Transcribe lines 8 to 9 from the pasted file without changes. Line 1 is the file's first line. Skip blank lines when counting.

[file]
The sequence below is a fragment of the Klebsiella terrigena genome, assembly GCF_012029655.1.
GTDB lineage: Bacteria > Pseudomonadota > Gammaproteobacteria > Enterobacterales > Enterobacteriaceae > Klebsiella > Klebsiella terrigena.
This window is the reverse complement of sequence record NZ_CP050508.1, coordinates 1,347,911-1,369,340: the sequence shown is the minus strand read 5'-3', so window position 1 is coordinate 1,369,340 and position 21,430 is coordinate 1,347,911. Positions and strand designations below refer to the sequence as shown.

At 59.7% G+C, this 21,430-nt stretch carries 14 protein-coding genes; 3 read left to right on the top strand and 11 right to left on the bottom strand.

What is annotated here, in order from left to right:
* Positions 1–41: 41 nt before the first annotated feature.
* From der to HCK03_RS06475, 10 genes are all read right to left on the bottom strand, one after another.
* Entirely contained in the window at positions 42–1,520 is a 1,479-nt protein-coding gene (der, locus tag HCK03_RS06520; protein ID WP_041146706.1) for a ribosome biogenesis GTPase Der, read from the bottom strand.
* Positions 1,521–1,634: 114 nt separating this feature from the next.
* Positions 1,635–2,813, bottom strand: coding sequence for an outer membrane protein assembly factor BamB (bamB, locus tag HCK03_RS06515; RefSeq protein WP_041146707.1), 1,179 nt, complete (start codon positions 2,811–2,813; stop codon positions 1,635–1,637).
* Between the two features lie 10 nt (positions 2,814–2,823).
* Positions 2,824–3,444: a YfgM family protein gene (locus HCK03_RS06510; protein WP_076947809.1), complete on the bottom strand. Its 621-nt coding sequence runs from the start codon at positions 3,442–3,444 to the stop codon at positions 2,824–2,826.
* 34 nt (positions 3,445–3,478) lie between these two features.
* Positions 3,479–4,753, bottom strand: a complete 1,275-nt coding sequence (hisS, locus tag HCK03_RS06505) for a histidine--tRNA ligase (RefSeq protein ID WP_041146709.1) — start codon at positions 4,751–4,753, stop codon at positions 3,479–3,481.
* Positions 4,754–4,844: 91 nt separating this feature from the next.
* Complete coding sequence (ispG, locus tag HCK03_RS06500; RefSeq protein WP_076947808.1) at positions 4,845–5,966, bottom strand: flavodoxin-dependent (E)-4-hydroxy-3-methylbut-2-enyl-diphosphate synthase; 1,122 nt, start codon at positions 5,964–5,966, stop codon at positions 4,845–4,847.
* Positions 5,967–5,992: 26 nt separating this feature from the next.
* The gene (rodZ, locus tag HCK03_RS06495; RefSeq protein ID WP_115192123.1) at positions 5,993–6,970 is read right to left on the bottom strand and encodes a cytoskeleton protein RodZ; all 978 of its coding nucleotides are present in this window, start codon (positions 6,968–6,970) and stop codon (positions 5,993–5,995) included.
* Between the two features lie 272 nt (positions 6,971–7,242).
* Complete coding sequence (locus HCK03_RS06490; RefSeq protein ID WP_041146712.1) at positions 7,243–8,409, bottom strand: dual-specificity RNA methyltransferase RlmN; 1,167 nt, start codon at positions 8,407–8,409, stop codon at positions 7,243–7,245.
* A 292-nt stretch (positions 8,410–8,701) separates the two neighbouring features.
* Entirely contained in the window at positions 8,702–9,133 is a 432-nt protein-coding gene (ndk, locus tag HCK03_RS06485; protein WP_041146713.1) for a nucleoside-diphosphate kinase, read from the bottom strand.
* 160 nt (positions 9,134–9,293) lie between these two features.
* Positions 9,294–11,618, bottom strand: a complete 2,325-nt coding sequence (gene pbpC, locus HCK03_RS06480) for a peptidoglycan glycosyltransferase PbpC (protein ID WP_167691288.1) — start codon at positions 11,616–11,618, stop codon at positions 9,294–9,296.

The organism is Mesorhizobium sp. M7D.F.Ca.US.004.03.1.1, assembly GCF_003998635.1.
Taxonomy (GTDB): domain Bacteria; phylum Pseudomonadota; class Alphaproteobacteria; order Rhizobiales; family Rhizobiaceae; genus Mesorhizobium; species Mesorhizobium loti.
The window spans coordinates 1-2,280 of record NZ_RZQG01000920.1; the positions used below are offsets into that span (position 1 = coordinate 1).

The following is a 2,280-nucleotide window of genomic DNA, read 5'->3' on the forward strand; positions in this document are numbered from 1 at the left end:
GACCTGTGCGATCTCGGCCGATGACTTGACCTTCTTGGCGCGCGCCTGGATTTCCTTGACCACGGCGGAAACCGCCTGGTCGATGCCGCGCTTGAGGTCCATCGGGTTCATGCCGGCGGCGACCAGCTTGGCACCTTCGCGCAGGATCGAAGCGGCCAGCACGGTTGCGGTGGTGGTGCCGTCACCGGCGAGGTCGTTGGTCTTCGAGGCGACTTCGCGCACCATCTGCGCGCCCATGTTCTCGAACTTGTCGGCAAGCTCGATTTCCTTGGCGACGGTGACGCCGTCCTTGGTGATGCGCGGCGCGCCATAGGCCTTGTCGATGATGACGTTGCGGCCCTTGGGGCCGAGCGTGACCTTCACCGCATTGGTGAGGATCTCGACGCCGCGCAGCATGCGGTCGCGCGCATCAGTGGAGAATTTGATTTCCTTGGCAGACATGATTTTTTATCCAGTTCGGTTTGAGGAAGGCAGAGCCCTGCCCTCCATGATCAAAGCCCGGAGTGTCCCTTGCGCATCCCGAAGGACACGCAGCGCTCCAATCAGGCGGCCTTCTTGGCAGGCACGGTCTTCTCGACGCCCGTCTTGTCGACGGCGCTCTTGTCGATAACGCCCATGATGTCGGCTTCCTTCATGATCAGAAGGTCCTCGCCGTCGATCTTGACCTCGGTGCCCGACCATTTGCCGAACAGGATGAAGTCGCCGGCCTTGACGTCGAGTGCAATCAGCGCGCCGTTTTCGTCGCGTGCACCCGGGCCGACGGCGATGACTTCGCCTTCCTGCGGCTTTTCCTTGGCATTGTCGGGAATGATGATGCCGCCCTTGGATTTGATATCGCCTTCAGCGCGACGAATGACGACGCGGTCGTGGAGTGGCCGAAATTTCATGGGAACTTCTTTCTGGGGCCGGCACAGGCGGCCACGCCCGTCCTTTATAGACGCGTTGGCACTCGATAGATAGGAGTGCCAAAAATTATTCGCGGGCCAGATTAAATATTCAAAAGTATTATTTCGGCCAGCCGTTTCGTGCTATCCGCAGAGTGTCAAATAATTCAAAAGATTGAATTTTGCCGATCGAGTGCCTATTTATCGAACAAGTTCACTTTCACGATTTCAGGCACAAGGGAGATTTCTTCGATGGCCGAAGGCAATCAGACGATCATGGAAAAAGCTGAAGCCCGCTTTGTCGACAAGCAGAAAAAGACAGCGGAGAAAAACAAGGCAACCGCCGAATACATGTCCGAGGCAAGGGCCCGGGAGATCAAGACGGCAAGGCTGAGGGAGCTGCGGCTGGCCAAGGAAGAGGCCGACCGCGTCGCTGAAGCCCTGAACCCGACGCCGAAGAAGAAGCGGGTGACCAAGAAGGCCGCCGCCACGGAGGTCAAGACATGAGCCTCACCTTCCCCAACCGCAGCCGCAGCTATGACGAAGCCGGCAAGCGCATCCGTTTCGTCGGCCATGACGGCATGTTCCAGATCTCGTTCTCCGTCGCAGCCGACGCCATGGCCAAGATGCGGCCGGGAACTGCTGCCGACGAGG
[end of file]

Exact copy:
* Entirely contained in the window at positions 42–1,520 is a 1,479-nt protein-coding gene (der, locus tag HCK03_RS06520; protein ID WP_041146706.1) for a ribosome biogenesis GTPase Der, read from the bottom strand.
* Positions 1,521–1,634: 114 nt separating this feature from the next.